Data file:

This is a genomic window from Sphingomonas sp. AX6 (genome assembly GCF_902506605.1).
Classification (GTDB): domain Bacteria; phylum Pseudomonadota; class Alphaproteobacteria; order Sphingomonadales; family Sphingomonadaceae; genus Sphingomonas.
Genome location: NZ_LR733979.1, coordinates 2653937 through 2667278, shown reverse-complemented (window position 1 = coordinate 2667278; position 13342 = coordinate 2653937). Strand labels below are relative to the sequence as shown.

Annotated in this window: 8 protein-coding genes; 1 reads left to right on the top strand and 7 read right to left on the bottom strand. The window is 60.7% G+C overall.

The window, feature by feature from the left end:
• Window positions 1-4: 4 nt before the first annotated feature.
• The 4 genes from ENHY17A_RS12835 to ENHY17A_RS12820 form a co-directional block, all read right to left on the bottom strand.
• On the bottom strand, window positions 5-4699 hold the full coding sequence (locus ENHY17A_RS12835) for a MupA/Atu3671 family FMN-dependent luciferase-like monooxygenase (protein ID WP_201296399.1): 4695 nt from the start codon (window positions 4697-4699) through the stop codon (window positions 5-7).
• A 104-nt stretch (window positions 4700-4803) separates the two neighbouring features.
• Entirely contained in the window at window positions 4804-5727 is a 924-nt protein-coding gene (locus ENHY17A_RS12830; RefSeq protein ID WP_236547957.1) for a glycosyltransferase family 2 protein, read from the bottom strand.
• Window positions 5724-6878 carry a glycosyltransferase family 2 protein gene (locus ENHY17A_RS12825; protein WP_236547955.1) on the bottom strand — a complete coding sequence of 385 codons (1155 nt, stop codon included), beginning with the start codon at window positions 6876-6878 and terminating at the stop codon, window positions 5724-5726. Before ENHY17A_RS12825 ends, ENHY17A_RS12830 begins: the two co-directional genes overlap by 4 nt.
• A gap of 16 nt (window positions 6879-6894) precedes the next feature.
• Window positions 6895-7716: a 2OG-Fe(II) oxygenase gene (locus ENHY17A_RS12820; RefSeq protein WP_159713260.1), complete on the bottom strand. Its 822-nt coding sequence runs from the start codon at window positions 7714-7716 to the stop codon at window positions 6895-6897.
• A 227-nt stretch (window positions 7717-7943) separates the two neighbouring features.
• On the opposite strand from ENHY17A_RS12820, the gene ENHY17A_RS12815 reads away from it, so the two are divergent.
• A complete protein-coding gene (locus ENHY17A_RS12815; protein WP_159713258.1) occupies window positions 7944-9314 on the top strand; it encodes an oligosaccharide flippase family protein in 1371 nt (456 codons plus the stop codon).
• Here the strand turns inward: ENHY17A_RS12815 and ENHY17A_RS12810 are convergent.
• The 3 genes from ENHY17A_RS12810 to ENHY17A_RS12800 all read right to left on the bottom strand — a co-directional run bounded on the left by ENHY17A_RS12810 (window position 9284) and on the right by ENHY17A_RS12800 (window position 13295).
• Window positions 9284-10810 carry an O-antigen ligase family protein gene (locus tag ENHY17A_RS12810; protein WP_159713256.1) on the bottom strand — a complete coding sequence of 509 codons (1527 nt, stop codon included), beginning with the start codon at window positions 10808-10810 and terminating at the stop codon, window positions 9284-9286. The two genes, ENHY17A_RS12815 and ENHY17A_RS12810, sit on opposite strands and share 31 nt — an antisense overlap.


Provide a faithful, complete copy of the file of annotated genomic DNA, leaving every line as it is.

This is a genomic window from Sphingomonas sp. AX6 (genome assembly GCF_902506605.1).
Classification (GTDB): domain Bacteria; phylum Pseudomonadota; class Alphaproteobacteria; order Sphingomonadales; family Sphingomonadaceae; genus Sphingomonas.
Genome location: NZ_LR733979.1, coordinates 2653937 through 2667278, shown reverse-complemented (window position 1 = coordinate 2667278; position 13342 = coordinate 2653937). Strand labels below are relative to the sequence as shown.

Annotated in this window: 8 protein-coding genes; 1 reads left to right on the top strand and 7 read right to left on the bottom strand. The window is 60.7% G+C overall.

The window, feature by feature from the left end:
• Window positions 1-4: 4 nt before the first annotated feature.
• The 4 genes from ENHY17A_RS12835 to ENHY17A_RS12820 form a co-directional block, all read right to left on the bottom strand.
• On the bottom strand, window positions 5-4699 hold the full coding sequence (locus ENHY17A_RS12835) for a MupA/Atu3671 family FMN-dependent luciferase-like monooxygenase (protein ID WP_201296399.1): 4695 nt from the start codon (window positions 4697-4699) through the stop codon (window positions 5-7).
• A 104-nt stretch (window positions 4700-4803) separates the two neighbouring features.
• Entirely contained in the window at window positions 4804-5727 is a 924-nt protein-coding gene (locus ENHY17A_RS12830; RefSeq protein ID WP_236547957.1) for a glycosyltransferase family 2 protein, read from the bottom strand.
• Window positions 5724-6878 carry a glycosyltransferase family 2 protein gene (locus ENHY17A_RS12825; protein WP_236547955.1) on the bottom strand — a complete coding sequence of 385 codons (1155 nt, stop codon included), beginning with the start codon at window positions 6876-6878 and terminating at the stop codon, window positions 5724-5726. Before ENHY17A_RS12825 ends, ENHY17A_RS12830 begins: the two co-directional genes overlap by 4 nt.
• A gap of 16 nt (window positions 6879-6894) precedes the next feature.
• Window positions 6895-7716: a 2OG-Fe(II) oxygenase gene (locus ENHY17A_RS12820; RefSeq protein WP_159713260.1), complete on the bottom strand. Its 822-nt coding sequence runs from the start codon at window positions 7714-7716 to the stop codon at window positions 6895-6897.
• A 227-nt stretch (window positions 7717-7943) separates the two neighbouring features.
• On the opposite strand from ENHY17A_RS12820, the gene ENHY17A_RS12815 reads away from it, so the two are divergent.
• A complete protein-coding gene (locus ENHY17A_RS12815; protein WP_159713258.1) occupies window positions 7944-9314 on the top strand; it encodes an oligosaccharide flippase family protein in 1371 nt (456 codons plus the stop codon).
• Here the strand turns inward: ENHY17A_RS12815 and ENHY17A_RS12810 are convergent.
• The 3 genes from ENHY17A_RS12810 to ENHY17A_RS12800 all read right to left on the bottom strand — a co-directional run bounded on the left by ENHY17A_RS12810 (window position 9284) and on the right by ENHY17A_RS12800 (window position 13295).
• Window positions 9284-10810 carry an O-antigen ligase family protein gene (locus tag ENHY17A_RS12810; protein WP_159713256.1) on the bottom strand — a complete coding sequence of 509 codons (1527 nt, stop codon included), beginning with the start codon at window positions 10808-10810 and terminating at the stop codon, window positions 9284-9286. The two genes, ENHY17A_RS12815 and ENHY17A_RS12810, sit on opposite strands and share 31 nt — an antisense overlap.